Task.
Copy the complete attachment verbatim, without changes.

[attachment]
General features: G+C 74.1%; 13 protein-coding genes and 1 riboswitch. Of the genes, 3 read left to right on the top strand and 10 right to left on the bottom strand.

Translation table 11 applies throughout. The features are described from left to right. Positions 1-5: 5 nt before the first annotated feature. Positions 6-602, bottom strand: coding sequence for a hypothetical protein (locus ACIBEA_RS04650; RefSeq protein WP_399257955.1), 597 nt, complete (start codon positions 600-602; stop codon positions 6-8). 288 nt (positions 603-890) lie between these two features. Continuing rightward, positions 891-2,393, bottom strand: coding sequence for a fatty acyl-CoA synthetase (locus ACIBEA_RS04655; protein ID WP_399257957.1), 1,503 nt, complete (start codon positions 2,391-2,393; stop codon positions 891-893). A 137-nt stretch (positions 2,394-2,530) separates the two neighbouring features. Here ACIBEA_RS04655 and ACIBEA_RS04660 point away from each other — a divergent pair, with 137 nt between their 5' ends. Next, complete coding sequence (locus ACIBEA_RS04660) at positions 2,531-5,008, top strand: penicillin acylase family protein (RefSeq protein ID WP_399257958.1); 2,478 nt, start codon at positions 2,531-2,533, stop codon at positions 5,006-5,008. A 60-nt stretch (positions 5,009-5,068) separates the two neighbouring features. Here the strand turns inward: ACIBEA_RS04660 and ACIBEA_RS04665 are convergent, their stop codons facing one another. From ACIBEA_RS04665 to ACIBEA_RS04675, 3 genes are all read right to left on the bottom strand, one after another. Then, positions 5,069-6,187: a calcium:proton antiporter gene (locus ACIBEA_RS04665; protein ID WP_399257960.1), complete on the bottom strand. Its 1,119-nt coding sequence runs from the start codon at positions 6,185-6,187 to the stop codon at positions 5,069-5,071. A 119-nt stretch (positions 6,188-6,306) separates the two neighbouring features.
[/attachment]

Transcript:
General features: G+C 74.1%; 13 protein-coding genes and 1 riboswitch. Of the genes, 3 read left to right on the top strand and 10 right to left on the bottom strand.

Translation table 11 applies throughout. The features are described from left to right. Positions 1-5: 5 nt before the first annotated feature. Positions 6-602, bottom strand: coding sequence for a hypothetical protein (locus ACIBEA_RS04650; RefSeq protein WP_399257955.1), 597 nt, complete (start codon positions 600-602; stop codon positions 6-8). 288 nt (positions 603-890) lie between these two features. Continuing rightward, positions 891-2,393, bottom strand: coding sequence for a fatty acyl-CoA synthetase (locus ACIBEA_RS04655; protein ID WP_399257957.1), 1,503 nt, complete (start codon positions 2,391-2,393; stop codon positions 891-893). A 137-nt stretch (positions 2,394-2,530) separates the two neighbouring features. Here ACIBEA_RS04655 and ACIBEA_RS04660 point away from each other — a divergent pair, with 137 nt between their 5' ends. Next, complete coding sequence (locus ACIBEA_RS04660) at positions 2,531-5,008, top strand: penicillin acylase family protein (RefSeq protein ID WP_399257958.1); 2,478 nt, start codon at positions 2,531-2,533, stop codon at positions 5,006-5,008. A 60-nt stretch (positions 5,009-5,068) separates the two neighbouring features. Here the strand turns inward: ACIBEA_RS04660 and ACIBEA_RS04665 are convergent, their stop codons facing one another. From ACIBEA_RS04665 to ACIBEA_RS04675, 3 genes are all read right to left on the bottom strand, one after another. Then, positions 5,069-6,187: a calcium:proton antiporter gene (locus ACIBEA_RS04665; protein ID WP_399257960.1), complete on the bottom strand. Its 1,119-nt coding sequence runs from the start codon at positions 6,185-6,187 to the stop codon at positions 5,069-5,071. A 119-nt stretch (positions 6,188-6,306) separates the two neighbouring features.